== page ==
Crossing the Law: In a Judicial Race?

August 16, 2006 25 comments Open printer friendly version of this article Print Article

When electing public officials to office, what do we, the voting public, have a right to expect from the candidates campaigning for those offices? First and foremost we expect honesty. Additionally, we expect the candidates to speak the truth and to play by the rules set forth in election law. Are we ever let down? Sure we are. But we shouldn't let these disappointments lower our expectations that these candidates will follow the law.

And those expectations should be even more magnified when it is a lawyer who is running for a judicial seat, for it is lawyers that are supposed to have a much greater knowledge of the law than the average individual.

In the Judicial Circuit 4, Group 35 Jacksonville race, we have discovered that one of the candidates has broken election campaign law. Thereasa Hunnewell McCaulie (Terri McCaulie) from Neptune Beach is running against Dan Wilenski. It seems that Ms. McCaulie has broken campaign contribution law by having her kick-off party funded by some outside source, rather than from her campaign account. How do we know this? We have seen documentation that verifies that well over $3,000 was spent on McCaulie's kick-off party in early July and at the time of purchase, according to a campaign contribution report, McCaulie only had $1,500.00 in her official account. Where did this extra money come from? Was it from Ms. McCaulie's personal account? We doubt it. If that was the case, why not just transfer the money first to her campaign account and THEN pay for the party expenses? Following the paper trail, one could be forgiven for believing that some outside, silent source could be bankrolling Ms. McCaulie's trip to the bench.  What could be this person's motivation?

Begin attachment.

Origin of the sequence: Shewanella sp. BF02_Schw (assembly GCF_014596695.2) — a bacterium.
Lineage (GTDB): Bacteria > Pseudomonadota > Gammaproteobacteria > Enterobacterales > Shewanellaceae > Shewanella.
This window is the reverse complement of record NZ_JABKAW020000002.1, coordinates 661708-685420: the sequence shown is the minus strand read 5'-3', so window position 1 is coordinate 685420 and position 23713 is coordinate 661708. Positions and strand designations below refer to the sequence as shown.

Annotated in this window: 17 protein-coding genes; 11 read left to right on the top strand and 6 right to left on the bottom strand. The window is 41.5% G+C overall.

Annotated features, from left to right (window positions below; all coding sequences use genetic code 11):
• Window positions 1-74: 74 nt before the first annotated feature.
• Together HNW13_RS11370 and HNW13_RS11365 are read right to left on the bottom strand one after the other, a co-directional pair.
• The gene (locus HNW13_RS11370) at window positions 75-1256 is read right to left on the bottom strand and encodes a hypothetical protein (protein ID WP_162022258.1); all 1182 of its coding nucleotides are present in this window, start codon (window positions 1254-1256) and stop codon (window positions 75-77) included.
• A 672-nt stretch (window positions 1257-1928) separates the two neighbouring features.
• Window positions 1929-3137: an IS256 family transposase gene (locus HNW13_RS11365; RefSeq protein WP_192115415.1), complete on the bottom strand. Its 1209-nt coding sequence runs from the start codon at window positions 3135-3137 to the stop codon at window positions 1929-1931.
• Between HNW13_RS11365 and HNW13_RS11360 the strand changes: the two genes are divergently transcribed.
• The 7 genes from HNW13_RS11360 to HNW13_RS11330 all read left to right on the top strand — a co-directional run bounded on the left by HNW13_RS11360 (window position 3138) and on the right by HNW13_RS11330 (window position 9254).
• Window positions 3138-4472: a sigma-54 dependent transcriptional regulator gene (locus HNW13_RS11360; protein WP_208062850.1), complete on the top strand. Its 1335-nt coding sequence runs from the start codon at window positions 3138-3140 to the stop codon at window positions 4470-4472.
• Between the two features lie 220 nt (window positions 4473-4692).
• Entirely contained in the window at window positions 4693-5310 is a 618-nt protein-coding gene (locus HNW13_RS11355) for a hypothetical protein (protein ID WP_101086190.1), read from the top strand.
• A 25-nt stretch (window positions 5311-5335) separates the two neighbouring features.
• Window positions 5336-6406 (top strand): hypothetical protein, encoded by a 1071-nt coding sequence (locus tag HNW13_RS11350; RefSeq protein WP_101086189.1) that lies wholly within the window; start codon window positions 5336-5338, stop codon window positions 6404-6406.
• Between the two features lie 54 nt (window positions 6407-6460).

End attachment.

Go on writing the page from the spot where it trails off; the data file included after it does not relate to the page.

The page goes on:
Just this week the Jacksonville Fraternal Order of Police endorsed McCaulie. We wonder if there was any real investigation into matters such as this or if it was just a case of McCaulie being a little better networked with the boys in blue? We don't know that much about Wilenski right now, but we haven't been able to find an instance of him utilizing illegal contribution money to get himself elected.

Our campaign contributions laws are in place for a reason. To produce a money trail and to prevent questionable behavior such as this. Again, it is all the more disturbing when it is a student of the law who is crossing the very laws that candidate purports he or she is running to uphold.